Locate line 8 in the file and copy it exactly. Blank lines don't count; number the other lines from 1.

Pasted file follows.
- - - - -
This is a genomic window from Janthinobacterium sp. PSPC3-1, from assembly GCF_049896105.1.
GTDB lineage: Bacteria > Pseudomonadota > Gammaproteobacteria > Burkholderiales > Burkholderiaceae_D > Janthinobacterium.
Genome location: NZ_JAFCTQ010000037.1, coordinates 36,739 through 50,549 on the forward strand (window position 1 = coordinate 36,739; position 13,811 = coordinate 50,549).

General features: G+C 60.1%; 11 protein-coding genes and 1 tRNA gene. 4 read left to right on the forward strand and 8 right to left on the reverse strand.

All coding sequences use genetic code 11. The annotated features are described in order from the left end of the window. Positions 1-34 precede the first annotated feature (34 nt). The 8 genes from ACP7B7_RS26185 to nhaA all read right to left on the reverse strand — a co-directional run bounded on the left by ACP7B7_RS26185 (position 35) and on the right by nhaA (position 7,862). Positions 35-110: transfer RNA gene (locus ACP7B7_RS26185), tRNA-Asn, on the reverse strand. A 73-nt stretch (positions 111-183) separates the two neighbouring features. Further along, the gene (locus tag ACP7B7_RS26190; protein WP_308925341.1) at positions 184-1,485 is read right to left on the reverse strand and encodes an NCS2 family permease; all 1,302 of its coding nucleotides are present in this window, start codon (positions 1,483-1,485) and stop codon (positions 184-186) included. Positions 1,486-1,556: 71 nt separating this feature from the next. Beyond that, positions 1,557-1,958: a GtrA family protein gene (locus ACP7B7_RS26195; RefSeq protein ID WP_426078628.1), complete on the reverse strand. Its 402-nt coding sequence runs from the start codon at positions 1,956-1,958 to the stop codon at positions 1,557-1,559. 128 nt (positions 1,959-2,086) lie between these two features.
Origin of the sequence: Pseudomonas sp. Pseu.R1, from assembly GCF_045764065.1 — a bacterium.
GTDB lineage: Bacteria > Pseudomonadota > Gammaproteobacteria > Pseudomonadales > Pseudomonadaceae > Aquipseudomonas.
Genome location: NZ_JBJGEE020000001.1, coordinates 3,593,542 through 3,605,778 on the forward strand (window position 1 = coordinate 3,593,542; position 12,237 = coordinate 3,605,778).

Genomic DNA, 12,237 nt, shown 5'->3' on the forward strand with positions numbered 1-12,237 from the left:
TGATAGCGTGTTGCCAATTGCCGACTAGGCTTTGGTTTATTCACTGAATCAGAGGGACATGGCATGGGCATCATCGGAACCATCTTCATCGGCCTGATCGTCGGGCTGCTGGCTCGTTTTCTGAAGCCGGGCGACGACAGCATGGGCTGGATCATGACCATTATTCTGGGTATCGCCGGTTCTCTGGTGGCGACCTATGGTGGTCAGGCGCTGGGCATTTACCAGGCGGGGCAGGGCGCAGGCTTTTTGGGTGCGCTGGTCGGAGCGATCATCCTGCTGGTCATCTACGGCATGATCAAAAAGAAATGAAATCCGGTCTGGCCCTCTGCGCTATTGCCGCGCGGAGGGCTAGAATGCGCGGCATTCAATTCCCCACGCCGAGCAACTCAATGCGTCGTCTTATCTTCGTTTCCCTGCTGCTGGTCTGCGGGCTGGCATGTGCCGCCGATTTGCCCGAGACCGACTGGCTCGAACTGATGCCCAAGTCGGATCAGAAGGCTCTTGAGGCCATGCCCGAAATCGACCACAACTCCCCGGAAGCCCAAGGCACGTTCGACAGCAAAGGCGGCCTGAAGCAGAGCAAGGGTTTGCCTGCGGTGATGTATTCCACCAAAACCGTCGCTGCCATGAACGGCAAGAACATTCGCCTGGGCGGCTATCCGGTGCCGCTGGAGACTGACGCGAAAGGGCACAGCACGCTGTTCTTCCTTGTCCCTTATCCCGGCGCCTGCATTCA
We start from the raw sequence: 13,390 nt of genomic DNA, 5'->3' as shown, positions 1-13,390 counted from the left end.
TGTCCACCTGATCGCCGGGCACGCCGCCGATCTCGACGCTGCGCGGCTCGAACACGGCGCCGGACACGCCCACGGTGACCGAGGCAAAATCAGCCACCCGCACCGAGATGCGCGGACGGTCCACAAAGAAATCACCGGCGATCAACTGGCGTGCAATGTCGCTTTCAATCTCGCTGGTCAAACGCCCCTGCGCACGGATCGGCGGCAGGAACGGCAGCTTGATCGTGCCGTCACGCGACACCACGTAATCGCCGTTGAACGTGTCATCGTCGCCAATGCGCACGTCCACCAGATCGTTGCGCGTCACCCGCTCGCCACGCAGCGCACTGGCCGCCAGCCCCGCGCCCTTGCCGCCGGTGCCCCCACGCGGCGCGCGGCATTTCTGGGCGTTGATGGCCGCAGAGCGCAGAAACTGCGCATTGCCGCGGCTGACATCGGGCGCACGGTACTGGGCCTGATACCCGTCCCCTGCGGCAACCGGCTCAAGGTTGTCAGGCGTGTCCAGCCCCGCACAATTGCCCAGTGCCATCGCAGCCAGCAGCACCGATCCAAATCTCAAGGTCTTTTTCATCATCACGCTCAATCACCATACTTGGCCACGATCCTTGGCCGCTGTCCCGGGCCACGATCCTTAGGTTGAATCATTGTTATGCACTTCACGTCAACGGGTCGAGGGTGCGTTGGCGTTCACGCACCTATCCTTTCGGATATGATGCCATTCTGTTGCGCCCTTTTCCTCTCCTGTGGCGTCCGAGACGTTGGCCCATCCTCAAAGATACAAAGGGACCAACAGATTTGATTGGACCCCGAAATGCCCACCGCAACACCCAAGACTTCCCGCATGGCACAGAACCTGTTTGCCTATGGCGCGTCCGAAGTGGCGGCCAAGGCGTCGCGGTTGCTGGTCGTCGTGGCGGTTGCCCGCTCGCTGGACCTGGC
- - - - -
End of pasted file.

Genome location: NZ_JBJGEE020000001.1, coordinates 3,593,542 through 3,605,778 on the forward strand (window position 1 = coordinate 3,593,542; position 12,237 = coordinate 3,605,778).